Heating Following Absorption to Metal Surface
 Another aspect of the invention is that Nickel particles bound with BSA or other proteins can be heated to temperatures not possible with today's magnetic separation technology, thus yielding stable (especially after netting as described above) denatured polypeptides and chemical groups (NH2, COOH, SH etc.) that can be used for covalent attachment of proteins, nucleic acids, or chemicals directly. The functionalized nickel particles can be utilized in all kinds of chromatographic separations.
 1. Antibody Isolation from Mouse Serum
 Protein A-bound nickel particles have very rapid mixing and capture kinetics. Therefore, they can also be used to isolate antibody from undiluted mouse serum more rapidly than other magnetic beads. Mouse serum was incubated with crosslinked Protein A-bound nickel particles for the times indicated in FIG. 6. In as few as 5 minutes, the Protein A-bound nickel particles efficiently isolated antibodies from the serum. Very little additional antibody was captured by incubation times up to 50 minutes. The purity and yield of antibody were not compromised because of the short incubation time. In addition, the magnetic removal of particle antibody complexes from the serum occurs in less than 1 minute. This process is significantly more rapid than that of other Protein A-based modified chromatographic substrates, such as agarose beads. This increased rate of reaction may be due to the non-porous nickel surface, or it may be due the rapid mixing of the dense particles in the viscous solution.
 Excellent purity, simple procedure and high yield are attractive characteristics for scaling up antibody purification from crude serum or cell extracts. In addition, short incubation times may significantly decrease contamination during antibody purification.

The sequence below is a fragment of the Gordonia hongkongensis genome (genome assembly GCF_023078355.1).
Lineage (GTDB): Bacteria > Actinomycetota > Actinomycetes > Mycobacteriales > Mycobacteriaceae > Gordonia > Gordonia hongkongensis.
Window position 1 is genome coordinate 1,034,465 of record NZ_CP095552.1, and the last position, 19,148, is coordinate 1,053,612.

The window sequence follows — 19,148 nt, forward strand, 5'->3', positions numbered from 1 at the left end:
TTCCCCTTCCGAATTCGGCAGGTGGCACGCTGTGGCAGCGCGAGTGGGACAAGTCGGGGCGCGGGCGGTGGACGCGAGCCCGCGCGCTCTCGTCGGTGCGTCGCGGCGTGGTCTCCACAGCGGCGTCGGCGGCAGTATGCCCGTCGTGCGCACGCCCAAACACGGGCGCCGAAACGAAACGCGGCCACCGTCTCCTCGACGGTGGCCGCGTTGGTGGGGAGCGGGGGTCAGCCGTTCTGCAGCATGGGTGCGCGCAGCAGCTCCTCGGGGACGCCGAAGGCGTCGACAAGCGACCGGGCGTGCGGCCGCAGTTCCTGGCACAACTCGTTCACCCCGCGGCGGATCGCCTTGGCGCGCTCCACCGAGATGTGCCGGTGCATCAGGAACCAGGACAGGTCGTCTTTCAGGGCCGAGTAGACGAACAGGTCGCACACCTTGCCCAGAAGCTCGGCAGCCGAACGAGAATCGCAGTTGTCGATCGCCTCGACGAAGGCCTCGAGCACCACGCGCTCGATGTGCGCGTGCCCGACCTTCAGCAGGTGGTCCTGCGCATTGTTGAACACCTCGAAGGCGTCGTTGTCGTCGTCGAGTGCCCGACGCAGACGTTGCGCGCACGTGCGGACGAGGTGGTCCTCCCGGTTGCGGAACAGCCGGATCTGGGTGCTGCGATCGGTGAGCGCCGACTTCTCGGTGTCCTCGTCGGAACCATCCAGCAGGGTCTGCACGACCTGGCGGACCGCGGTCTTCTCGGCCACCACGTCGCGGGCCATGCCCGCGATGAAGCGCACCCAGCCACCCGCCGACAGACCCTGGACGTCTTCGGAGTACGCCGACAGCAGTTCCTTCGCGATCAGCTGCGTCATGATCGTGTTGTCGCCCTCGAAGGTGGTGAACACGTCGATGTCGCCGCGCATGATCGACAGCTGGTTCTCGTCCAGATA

2. Coating Carbon Nano-Tubes
 The disclosed coupling procedure will be used to coat carbon nano-tubes with desired molecules. Carbon nano-tubes of various sizes and shapes will be non-covalently bound with the desired molecules by absorption in an appropriate buffer solution. The carbon nano-tubes will then be washed by centrifugation and resuspended in buffer. The crosslinking agent, glutaraldeyhyde or another appropriate crosslinking agent will be added to the solution in the presence of the molecule bound to the carbon nano-tube by absorption. The reaction will be carried out at room temperature for various times. The reaction will be stopped by the addition of glycine as in the art. The modification of functional groups of nano-tubes--coated proteins with molecules of interest, such as proteins (antibodies and ligands), nucleic acids (DNA, RNA, or chemically modified DNA or RNA derivatives), or chemicals (drugs or chemical probes) will be studied.
3. Formation of the Metal Oxide
 Nickel particles will be heated to 250 deg centigrade for 3-72 hours to form a metal oxide layer. The particles will be cooled to room temperature (RT). Various BSA solutions ranging from 0.1% to 2% in 50 mM Tris buffer pH 8.0 will be mixed with 32-64 mg/ml nickel particles and mixed end-over-end over night at RT. The particles will be rinsed in Tris buffer 3 times and heated from 56 degree C. and higher to determine the optimal temperature to form a stable covalently bound BSA- nickel particle. The parameter to be measured to determine stability will be an acid and base elution to determine the temperature at which no BSA is eluted by acid or base. These BSA-nickel particles will then be used to covalently couple molecules of interest i.e. but not limited to, antibodies to reactive side chains on BSA by standard procedures know in the art.
 Although the present invention has been described with reference to specific embodiments, workers skilled in the art will recognize that many variations can be made therefrom. It is to be understood and appreciated that this discovery in accordance with this invention are only those which are illustrated of the many additional potential variations that can be envisioned by one of ordinary skill in the art, and thus are not in any way intended to be limiting of the invention. Accordingly, other objects and advantages of the invention will be apparent to those skilled in the art from the description together with the claims.
Patent applications in class Enzyme or microbial cell is immobilized on or in an inorganic carrier
Patent applications in all subclasses Enzyme or microbial cell is immobilized on or in an inorganic carrier